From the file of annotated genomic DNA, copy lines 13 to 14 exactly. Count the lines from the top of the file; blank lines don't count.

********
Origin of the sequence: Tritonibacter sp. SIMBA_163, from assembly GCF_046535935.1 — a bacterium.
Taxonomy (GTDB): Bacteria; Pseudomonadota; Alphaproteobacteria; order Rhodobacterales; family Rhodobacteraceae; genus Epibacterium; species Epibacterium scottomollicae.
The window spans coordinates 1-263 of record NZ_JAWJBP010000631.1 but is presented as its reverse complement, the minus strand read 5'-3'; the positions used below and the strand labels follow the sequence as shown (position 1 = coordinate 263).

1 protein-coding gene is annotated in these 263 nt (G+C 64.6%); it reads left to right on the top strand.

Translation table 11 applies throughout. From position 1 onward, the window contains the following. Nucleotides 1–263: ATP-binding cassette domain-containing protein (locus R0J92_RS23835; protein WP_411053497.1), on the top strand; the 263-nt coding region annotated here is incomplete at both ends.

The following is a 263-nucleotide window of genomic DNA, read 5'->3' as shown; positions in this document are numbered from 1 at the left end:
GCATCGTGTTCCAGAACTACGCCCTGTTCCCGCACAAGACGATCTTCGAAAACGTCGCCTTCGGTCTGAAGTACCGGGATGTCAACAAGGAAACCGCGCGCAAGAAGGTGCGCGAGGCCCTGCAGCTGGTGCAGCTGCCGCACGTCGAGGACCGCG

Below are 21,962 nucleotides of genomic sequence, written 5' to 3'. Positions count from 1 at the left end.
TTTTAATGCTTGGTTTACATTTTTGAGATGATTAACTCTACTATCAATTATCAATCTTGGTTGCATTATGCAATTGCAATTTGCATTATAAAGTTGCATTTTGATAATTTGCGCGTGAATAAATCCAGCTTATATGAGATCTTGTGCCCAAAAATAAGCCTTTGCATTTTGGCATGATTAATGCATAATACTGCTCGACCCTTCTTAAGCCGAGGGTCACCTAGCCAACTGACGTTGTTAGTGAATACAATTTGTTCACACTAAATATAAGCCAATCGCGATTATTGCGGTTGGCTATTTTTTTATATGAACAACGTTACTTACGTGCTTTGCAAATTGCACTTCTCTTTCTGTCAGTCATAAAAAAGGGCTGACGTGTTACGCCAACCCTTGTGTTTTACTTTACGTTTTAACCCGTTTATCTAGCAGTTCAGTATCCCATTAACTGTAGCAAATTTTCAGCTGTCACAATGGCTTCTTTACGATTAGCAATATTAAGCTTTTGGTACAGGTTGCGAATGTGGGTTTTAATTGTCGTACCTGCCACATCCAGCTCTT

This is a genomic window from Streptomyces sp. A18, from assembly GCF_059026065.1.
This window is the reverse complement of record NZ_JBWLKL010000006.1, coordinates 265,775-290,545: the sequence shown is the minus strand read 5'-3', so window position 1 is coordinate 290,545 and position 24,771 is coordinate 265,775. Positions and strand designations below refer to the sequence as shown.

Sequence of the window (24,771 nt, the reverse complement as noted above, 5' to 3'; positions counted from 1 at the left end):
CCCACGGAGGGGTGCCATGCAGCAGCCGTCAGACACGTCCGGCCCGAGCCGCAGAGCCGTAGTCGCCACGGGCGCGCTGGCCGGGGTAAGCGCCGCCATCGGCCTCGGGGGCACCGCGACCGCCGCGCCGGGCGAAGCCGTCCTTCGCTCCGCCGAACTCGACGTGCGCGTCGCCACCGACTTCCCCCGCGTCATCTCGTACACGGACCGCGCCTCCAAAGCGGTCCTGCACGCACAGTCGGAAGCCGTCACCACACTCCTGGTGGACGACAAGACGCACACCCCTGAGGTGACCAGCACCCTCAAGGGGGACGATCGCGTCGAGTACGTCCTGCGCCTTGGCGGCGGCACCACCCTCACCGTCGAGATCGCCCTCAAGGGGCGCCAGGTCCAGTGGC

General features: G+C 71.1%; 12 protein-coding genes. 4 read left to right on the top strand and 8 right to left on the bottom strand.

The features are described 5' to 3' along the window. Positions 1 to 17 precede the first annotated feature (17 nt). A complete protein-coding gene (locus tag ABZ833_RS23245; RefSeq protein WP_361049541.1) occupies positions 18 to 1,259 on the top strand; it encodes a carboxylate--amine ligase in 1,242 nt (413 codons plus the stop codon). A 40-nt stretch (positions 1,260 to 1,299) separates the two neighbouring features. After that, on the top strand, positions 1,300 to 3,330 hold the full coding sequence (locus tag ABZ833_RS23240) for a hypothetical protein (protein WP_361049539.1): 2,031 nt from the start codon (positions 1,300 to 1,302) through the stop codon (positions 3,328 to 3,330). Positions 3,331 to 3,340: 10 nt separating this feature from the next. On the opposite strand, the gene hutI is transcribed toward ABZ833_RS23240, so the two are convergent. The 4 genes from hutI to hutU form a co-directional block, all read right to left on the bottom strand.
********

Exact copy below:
CCCACGGAGGGGTGCCATGCAGCAGCCGTCAGACACGTCCGGCCCGAGCCGCAGAGCCGTAGTCGCCACGGGCGCGCTGGCCGGGGTAAGCGCCGCCATCGGCCTCGGGGGCACCGCGACCGCCGCGCCGGGCGAAGCCGTCCTTCGCTCCGCCGAACTCGACGTGCGCGTCGCCACCGACTTCCCCCGCGTCATCTCGTACACGGACCGCGCCTCCAAAGCGGTCCTGCACGCACAGTCGGAAGCCGTCACCACACTCCTGGTGGACGACAAGACGCACACCCCTGAGGTGACCAGCACCCTCAAGGGGGACGATCGCGTCGAGTACGTCCTGCGCCTTGGCGGCGGCACCACCCTCACCGTCGAGATCGCCCTCAAGGGGCGCCAGGTCCAGTGGC

General features: G+C 71.1%; 12 protein-coding genes. 4 read left to right on the top strand and 8 right to left on the bottom strand.